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Andrea Long Chu: Liquid Modernity’s Poster Gal

Andrea Long Chu, recording new book (ALC Twitter account)

 

About a year ago, I wrote in this space about Andrea Long Chu, a man who was on the verge of having a sex change operation, and who penned a NYT op-ed about it. 

The NYT piece was highly controversial at the time. Chu said in it that he did not expect his pseudo-vagina to make him happy, but he deserved to have a pseudo-vagina anyway, simply because he wanted it. Desire is its own justification, in other words. Chu wrote that for the rest of his life, he is going to have to insert an object into his fake vagina to prevent it from healing shut, as his body will consider it to be a wound. As I wrote in response:

Do you see what’s happening here? Chu says that the treatments doctors have given him are making him sicker, even making him desire suicide. But if he wants to suffer and to die, then he should have that right. Satisfying desire is the only thing that matters.  

This poor man with asparagus-colored hair is going to submit to mutilation next week, and will have to spend the rest of his life inserting an object into the wound surgeons will have made in his pubic area, to prevent his body from healing itself. This man — “like many of my trans friends” — expects this medical procedure to make him no happier, and in fact may make him feel more miserable, even suicidal.

But he wants it. People like him want all of society to upend its laws, its customs, and its norms to facilitate that desire, and to act like there’s nothing wrong with it. And society is giving them what they want, and punishing those who deny that this is paradise.

Freeing the autonomous will from sex and gender norms is the summum bonum of contemporary American progressivism. The insatiably miserable Andrea Long Chu is its incarnation.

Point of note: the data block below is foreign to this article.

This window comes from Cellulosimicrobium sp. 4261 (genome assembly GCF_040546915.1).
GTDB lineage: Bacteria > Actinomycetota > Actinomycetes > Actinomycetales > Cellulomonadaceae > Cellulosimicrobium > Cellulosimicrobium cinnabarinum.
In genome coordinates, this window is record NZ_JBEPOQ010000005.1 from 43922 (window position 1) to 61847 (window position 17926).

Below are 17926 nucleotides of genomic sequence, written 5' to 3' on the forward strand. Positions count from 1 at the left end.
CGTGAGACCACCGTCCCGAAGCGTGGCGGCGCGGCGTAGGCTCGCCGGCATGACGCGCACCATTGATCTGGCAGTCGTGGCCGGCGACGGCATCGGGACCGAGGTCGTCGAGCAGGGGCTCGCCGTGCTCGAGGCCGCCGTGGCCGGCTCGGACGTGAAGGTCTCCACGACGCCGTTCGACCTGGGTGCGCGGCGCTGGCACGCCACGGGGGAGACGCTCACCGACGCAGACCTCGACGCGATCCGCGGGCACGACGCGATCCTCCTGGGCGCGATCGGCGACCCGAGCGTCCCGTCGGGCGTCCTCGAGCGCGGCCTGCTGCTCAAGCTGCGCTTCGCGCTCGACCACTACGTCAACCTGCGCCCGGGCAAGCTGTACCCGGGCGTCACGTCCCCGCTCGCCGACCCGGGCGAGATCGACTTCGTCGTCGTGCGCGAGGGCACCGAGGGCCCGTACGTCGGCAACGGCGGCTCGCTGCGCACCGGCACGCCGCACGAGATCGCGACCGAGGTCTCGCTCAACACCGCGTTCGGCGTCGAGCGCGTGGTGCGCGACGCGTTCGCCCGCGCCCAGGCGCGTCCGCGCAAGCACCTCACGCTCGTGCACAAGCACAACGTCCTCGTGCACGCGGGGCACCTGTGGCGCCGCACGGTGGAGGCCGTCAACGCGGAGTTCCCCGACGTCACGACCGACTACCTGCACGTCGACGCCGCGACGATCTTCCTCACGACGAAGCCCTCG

Well, we’re coming up on the one year anniversary of the casting-off of Chu’s male genitalia, and the miserabilist critic sits down with New York magazine to talk about zir’s new book. Excerpts:

Nearly a year after the surgery, she says she’s feeling more miserable than she’d expected. “It’s perversely vindicating,” she adds with a wry smile. Dressed in a jumpsuit patterned with blue-and-white flowers, she brushes a curtain of curls away from her face with a flip of her wrist, revealing a tattoo of a geometric vulva on the underside of her forearm. “It’s very dangerous to get what you want.”

So, there’s some stability in Chu’s life, then. More:

Chu was 23, a couple of years into her Ph.D. studies and in the midst of a breakup with a girlfriend, when she felt compelled to transition. Within a week, she’d bought her first bra. She wasn’t “coming out of the closet” after years of consciously (or unconsciously) hiding; the desire to be a woman descended upon her suddenly, like “a tongue of fire or an infection,” as she writes in Females, and she acted on it with uncharacteristic speed. It was “easily the most impulsive thing I’ve ever done,” she says.

Like a possessing spirit. And:

Snapping out of her reverie, she sighs and adds, “Now I’m just in a sexless marriage with myself.” As she describes it, the root of all her unhappiness — the reason she believes there’s no “cure” for gender ­dysphoria — is that she will never be able to fulfill her deepest desire, which is not just to be a woman but to have always been one. “If I were to unleash the full force of dysphoria onto a conversation partner, it would be Lovecraftian in the scale of horror,” she explains. “It would be like an indescribable, tentacular nightmare.” And yet she’s almost amused by the tragedy of it. After all, our endless striving in the face of certain failure is an essential part of what it means not to be trans but to be human. “We tell ourselves the object compels us. This person will give me what I wanted, this job, this belief, this breakup,” she says. “But it’s desire itself that compels us. It is by nature gratuitous and without purpose. The infinite desire to desire.”

Chu is in hell, driven by desire, but unable ever to find satisfaction for it, no matter how elaborately she masquerades, and self-mutilates. A hero for our liquid-modern times.

about the author

Rod Dreher is a senior editor at The American Conservative. He has written and edited for the New York Post, The Dallas Morning News, National Review, the South Florida Sun-Sentinel, the Washington Times, and the Baton Rouge Advocate. Rod’s commentary has been published in The Wall Street Journal, Commentary, the Weekly Standard, Beliefnet, and Real Simple, among other publications, and he has appeared on NPR, ABC News, CNN, Fox News, MSNBC, and the BBC. He lives in Baton Rouge, Louisiana, with his wife Julie and their three children. He has also written four books, The Little Way of Ruthie Leming, Crunchy Cons, How Dante Can Save Your Life, and The Benedict Option.